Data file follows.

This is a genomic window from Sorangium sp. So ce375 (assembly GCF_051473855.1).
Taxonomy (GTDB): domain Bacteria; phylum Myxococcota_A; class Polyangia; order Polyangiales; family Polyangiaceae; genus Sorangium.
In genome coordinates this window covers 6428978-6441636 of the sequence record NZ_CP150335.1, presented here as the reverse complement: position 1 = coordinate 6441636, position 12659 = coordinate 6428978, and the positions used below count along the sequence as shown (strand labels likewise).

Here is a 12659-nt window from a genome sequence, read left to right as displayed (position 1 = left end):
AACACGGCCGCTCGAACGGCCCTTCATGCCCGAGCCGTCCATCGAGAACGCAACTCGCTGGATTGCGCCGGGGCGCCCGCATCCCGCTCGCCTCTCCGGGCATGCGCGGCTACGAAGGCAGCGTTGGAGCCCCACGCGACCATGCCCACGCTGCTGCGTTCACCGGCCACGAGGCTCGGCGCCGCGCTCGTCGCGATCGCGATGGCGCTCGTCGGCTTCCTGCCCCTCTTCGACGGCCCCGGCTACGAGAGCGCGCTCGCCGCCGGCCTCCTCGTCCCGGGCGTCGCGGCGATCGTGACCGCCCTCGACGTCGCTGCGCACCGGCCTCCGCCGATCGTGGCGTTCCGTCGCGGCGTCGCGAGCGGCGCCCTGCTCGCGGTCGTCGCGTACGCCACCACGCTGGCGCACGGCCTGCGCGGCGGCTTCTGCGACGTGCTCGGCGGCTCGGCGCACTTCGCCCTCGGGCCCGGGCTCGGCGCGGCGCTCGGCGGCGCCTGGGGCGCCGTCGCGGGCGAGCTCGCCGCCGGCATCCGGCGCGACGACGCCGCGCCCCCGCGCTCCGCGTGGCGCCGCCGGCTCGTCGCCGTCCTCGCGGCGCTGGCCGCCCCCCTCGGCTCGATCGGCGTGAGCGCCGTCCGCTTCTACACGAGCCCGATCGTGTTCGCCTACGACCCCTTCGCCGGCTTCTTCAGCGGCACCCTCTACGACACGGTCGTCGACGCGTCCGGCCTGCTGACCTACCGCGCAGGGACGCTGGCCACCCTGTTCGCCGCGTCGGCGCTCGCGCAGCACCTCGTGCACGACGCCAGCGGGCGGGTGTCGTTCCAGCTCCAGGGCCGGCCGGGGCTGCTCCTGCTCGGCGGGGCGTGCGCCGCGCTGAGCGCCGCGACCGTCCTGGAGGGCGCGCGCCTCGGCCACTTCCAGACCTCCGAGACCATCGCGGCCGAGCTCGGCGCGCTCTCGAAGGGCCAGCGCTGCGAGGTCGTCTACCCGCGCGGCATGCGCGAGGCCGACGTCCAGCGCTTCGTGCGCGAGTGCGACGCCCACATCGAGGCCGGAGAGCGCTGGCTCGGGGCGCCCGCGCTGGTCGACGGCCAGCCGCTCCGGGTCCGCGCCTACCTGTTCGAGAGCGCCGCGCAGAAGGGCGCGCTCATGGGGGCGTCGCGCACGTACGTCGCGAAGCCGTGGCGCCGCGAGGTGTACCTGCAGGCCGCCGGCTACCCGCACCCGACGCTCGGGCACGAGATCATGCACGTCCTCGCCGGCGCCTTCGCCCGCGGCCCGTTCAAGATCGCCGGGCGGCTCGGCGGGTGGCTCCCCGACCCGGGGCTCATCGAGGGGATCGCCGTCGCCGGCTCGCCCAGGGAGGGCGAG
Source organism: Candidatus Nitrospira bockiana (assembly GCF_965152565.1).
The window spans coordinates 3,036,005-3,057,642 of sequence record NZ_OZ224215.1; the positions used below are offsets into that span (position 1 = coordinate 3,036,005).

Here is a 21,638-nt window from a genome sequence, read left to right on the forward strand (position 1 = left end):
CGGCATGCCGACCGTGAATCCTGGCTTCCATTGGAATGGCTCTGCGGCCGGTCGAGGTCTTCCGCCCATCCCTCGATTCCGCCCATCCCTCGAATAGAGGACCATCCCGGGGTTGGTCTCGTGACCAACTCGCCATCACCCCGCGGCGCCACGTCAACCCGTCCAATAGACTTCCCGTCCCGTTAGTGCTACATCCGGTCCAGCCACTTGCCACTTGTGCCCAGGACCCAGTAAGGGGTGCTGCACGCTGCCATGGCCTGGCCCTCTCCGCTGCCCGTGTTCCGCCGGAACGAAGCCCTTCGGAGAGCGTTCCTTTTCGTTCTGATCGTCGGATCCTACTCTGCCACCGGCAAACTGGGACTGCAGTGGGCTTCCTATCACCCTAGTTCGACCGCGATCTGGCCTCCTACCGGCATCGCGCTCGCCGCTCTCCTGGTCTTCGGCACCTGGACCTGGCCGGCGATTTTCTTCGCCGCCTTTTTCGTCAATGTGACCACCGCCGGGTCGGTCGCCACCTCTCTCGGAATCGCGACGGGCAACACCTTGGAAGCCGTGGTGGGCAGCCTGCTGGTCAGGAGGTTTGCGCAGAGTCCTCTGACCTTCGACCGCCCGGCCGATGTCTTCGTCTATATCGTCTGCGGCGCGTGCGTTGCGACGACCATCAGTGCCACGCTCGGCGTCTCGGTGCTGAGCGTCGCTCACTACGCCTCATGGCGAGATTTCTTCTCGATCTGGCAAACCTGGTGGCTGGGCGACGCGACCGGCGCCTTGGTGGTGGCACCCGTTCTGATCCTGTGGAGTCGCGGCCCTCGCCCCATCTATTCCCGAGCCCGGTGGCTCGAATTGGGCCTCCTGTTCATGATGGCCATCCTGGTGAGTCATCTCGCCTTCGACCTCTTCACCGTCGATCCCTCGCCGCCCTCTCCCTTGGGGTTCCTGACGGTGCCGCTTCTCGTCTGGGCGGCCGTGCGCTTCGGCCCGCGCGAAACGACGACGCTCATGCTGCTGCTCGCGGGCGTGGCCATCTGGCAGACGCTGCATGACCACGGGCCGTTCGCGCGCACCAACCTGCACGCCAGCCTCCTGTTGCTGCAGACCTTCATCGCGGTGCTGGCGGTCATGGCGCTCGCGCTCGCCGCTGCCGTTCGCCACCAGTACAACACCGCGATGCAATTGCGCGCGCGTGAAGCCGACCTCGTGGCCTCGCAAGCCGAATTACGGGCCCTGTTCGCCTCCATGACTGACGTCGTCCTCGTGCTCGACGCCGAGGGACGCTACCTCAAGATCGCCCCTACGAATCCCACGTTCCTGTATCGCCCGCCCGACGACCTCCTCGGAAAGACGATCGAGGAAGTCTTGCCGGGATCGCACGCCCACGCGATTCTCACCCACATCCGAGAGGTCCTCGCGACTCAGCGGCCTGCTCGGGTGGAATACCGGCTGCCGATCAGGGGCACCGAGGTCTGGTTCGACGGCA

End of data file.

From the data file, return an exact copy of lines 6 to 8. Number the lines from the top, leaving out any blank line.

Source organism: Candidatus Nitrospira bockiana (assembly GCF_965152565.1).
The window spans coordinates 3,036,005-3,057,642 of sequence record NZ_OZ224215.1; the positions used below are offsets into that span (position 1 = coordinate 3,036,005).

Here is a 21,638-nt window from a genome sequence, read left to right on the forward strand (position 1 = left end):